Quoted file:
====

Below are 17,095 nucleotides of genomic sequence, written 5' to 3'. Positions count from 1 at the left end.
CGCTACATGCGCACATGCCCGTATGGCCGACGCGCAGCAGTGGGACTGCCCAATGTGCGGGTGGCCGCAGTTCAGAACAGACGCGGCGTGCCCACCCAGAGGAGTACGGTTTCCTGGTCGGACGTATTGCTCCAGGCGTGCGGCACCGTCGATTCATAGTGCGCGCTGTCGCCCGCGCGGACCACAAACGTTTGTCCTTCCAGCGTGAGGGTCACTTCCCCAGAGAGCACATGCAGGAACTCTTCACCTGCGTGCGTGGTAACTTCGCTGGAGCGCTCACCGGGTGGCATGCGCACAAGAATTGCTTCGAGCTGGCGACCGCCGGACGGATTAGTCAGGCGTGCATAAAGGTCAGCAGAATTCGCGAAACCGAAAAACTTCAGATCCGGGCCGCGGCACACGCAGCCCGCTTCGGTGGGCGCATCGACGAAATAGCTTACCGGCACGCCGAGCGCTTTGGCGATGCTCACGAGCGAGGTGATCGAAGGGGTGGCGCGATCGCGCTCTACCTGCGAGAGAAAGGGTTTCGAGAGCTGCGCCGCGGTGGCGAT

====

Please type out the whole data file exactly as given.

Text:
Below are 17,095 nucleotides of genomic sequence, written 5' to 3'. Positions count from 1 at the left end.
CGCTACATGCGCACATGCCCGTATGGCCGACGCGCAGCAGTGGGACTGCCCAATGTGCGGGTGGCCGCAGTTCAGAACAGACGCGGCGTGCCCACCCAGAGGAGTACGGTTTCCTGGTCGGACGTATTGCTCCAGGCGTGCGGCACCGTCGATTCATAGTGCGCGCTGTCGCCCGCGCGGACCACAAACGTTTGTCCTTCCAGCGTGAGGGTCACTTCCCCAGAGAGCACATGCAGGAACTCTTCACCTGCGTGCGTGGTAACTTCGCTGGAGCGCTCACCGGGTGGCATGCGCACAAGAATTGCTTCGAGCTGGCGACCGCCGGACGGATTAGTCAGGCGTGCATAAAGGTCAGCAGAATTCGCGAAACCGAAAAACTTCAGATCCGGGCCGCGGCACACGCAGCCCGCTTCGGTGGGCGCATCGACGAAATAGCTTACCGGCACGCCGAGCGCTTTGGCGATGCTCACGAGCGAGGTGATCGAAGGGGTGGCGCGATCGCGCTCTACCTGCGAGAGAAAGGGTTTCGAGAGCTGCGCCGCGGTGGCGAT